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Old 01-03-2014, 06:44 PM   #1 (permalink)
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10.15-Megawatts/year photovoltaics

My friend John Gilkison had a turnkey photovoltaic system installed at his home in New Mexico and produced 10.15-Megawatt-hours of power last year.
He and his family is now poised for a zero-carbon plug-in hybrid.Their commute,1-way to Las Cruces,is 25-miles.With opportunity charging in town,they'd rely little on the gasoline backup.If the in-town charging stations were utilizing only renewable power sources,they'd be flirting with a zero-carbon car for much of their commuting.Something my generation would not even conceived of when we were young.

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Old 01-06-2014, 08:23 PM   #2 (permalink)
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Wow! Must be a good size installation. That works out to about 27Kwh per day. Which seems like an awful lot of energy usage. New Mexico averages 5 to 5 and a half hours of solar insolation per day. So maybe 5 KW worth of panels.

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Something my generation would not even conceived of when we were young.
Actually, this is what originally interested me in PV and electric vehicles back when I was still in high school and we had the first "oil shortage". The problem with this scenario back then were that PV costs were IIRC around $10 per watt. And I don''t think that was installed. Additionally, electric vehicles were just experiencing their rebirth. As always, batteries were the weak link. Controllers were less efficient and cars were in general heavier even though they weren't required to have all the safety equipment they do now. I just remember thinking how cool it would be to have a car that didn't need gasoline and having a home that could generate its own power so that no one else could determine my cost of fuel or power.

Anyway,"more power" ha,ha to your friend.
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Old 01-07-2014, 08:04 AM   #3 (permalink)
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Maybe my calcs are off, that's a lot of juice for a house !
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Old 01-08-2014, 07:25 PM   #4 (permalink)
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a lot

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Maybe my calcs are off, that's a lot of juice for a house !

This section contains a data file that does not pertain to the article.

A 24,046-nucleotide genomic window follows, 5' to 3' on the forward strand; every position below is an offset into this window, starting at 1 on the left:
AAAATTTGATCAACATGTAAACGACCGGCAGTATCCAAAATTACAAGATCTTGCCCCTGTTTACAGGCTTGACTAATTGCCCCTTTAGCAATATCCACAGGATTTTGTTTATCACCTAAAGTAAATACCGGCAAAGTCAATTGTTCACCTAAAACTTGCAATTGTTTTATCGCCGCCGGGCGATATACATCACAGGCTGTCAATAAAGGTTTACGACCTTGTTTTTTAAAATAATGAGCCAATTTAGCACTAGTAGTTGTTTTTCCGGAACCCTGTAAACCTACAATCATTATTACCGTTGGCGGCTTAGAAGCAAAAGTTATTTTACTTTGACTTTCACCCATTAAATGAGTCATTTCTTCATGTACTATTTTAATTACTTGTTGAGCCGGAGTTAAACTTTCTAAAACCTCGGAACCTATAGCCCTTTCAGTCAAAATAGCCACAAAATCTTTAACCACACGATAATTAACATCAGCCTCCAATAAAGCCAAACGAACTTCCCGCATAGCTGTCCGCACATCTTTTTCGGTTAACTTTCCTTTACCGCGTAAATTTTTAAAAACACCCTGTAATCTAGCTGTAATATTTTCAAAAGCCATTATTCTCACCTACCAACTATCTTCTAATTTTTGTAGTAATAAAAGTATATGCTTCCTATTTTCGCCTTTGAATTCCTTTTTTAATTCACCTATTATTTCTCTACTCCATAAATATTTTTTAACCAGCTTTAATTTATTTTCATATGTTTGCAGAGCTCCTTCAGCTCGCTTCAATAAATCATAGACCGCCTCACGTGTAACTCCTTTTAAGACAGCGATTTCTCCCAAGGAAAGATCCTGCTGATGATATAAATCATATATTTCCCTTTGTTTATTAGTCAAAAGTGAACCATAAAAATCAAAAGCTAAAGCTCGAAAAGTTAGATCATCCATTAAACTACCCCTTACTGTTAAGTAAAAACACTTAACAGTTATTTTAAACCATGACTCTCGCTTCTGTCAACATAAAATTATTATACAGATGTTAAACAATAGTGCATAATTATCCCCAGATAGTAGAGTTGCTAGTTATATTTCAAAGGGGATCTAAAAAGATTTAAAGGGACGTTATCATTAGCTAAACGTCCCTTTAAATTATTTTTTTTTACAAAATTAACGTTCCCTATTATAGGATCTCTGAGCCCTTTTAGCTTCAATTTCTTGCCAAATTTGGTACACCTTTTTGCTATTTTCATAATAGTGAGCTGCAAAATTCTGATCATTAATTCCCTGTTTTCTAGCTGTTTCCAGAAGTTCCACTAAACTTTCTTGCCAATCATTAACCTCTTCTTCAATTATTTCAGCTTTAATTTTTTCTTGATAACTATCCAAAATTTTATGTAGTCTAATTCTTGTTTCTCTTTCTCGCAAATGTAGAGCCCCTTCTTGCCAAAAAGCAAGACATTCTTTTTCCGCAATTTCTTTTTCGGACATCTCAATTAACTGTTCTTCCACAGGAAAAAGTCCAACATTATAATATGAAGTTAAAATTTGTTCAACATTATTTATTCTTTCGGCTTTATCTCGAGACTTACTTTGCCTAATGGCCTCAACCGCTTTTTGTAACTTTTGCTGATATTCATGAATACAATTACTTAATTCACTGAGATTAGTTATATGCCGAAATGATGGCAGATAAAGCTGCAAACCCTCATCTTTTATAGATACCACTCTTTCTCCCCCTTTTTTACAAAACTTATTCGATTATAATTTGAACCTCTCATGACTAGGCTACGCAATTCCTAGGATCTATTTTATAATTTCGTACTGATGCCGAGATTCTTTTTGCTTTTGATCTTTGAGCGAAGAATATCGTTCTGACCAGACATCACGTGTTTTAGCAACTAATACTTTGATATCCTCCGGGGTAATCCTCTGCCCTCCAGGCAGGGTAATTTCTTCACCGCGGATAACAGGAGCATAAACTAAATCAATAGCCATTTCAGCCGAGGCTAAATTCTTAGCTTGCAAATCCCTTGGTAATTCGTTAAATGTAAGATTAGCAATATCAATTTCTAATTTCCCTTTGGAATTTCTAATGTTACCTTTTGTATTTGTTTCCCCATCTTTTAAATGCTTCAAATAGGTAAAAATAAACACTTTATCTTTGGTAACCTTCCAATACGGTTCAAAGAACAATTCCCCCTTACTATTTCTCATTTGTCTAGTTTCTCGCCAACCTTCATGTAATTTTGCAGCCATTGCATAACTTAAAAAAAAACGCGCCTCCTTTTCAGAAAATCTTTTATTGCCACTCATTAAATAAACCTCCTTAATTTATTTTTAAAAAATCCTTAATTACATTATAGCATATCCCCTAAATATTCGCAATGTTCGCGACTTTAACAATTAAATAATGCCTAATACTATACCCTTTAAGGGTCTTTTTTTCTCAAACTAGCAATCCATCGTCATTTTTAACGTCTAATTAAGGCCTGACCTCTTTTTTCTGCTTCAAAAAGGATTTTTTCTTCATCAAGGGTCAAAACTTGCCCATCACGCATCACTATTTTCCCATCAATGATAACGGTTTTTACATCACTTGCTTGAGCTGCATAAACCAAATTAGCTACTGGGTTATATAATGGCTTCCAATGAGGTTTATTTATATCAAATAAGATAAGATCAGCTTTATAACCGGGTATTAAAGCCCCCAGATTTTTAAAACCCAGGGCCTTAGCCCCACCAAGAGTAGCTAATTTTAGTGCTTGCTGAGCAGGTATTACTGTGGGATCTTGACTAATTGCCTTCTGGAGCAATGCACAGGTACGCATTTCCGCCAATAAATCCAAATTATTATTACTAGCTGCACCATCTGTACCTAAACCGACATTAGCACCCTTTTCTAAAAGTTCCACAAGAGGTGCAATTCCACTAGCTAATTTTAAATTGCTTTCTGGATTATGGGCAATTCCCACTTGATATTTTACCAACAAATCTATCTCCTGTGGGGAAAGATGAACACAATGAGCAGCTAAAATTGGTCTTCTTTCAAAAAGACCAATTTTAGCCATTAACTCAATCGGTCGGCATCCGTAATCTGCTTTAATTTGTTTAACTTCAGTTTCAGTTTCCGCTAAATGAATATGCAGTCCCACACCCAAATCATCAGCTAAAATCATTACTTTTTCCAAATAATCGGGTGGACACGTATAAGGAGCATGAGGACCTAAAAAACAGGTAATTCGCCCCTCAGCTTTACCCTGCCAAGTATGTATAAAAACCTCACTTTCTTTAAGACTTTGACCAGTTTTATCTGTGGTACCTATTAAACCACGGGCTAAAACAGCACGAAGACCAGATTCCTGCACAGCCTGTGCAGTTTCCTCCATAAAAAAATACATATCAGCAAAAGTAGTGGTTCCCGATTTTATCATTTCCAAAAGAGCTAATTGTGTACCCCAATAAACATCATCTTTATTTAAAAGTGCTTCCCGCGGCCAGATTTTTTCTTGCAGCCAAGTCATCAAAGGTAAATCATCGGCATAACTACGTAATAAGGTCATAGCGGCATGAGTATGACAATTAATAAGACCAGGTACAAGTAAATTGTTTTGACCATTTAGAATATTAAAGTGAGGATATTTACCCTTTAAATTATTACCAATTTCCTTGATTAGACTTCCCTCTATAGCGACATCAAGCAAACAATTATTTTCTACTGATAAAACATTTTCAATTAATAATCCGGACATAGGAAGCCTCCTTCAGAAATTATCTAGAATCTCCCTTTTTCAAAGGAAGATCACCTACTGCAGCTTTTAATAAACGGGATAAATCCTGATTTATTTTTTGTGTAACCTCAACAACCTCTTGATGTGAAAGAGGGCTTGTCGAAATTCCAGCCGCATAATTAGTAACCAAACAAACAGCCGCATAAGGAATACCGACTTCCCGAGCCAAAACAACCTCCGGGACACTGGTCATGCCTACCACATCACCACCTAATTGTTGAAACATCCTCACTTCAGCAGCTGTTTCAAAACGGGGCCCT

The sizing was in anticipation of adding an EV as budget permitted.John's a net energy producer and has been selling the excess power to the New Mexico grid.
The synchronous inverter interface allows after-sunset-use without batteries.
The family continues to shed load as more efficient appliances avail themselves,freeing up additional energy for sale or car charging.
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Old 01-08-2014, 10:58 PM   #5 (permalink)
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10.15 megawatt hours (per year) is the same as 10,150 killowatt hours or divided by 12 months would be 845.83 killowatt hours per month.

Is that right?

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Old 01-09-2014, 05:06 PM   #6 (permalink)
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Quote:
Originally Posted by Old Mechanic View Post
10.15 megawatt hours (per year) is the same as 10,150 killowatt hours or divided by 12 months would be 845.83 killowatt hours per month.

Is that right?

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Mech
Mech,I'll have to verify it,but I think John told me that the system was rated at 5.1-Kw,conservatively,and that he should expect higher performance.
I was supposed to see it last year and then the truck died.
I went over to EV World and found John's old blog on the system.They have 20-255-Watt panels,each with it's own inverter.
The company downgrades the performance so as not to give the customer too optimistic an expectation.

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Last edited by aerohead; 01-09-2014 at 05:18 PM.. Reason: number correction
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